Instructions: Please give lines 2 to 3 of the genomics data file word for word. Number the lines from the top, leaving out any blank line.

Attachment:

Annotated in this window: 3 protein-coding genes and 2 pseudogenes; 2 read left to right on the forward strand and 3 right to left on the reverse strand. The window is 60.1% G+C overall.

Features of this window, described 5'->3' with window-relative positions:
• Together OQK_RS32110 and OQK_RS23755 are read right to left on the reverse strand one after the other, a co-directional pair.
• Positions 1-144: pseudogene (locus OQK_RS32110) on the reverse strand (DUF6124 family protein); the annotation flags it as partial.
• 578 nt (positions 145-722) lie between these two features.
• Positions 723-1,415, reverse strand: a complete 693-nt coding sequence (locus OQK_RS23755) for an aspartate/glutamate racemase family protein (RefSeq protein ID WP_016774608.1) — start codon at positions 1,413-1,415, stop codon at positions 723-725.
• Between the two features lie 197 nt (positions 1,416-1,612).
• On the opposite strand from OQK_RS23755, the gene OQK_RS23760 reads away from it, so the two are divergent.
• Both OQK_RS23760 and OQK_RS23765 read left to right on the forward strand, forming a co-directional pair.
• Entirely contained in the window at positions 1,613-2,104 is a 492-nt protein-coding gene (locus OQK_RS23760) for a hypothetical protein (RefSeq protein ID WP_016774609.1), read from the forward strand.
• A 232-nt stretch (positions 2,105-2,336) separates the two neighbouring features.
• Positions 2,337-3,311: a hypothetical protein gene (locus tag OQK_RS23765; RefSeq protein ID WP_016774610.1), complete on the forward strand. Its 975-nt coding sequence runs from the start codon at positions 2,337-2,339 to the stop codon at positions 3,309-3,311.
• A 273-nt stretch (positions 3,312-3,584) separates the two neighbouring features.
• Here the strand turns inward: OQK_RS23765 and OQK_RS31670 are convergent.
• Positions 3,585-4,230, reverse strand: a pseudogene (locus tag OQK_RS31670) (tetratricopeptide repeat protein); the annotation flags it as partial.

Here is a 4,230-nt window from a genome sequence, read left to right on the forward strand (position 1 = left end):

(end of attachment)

Features of this window, described 5'->3' with window-relative positions:
• Together OQK_RS32110 and OQK_RS23755 are read right to left on the reverse strand one after the other, a co-directional pair.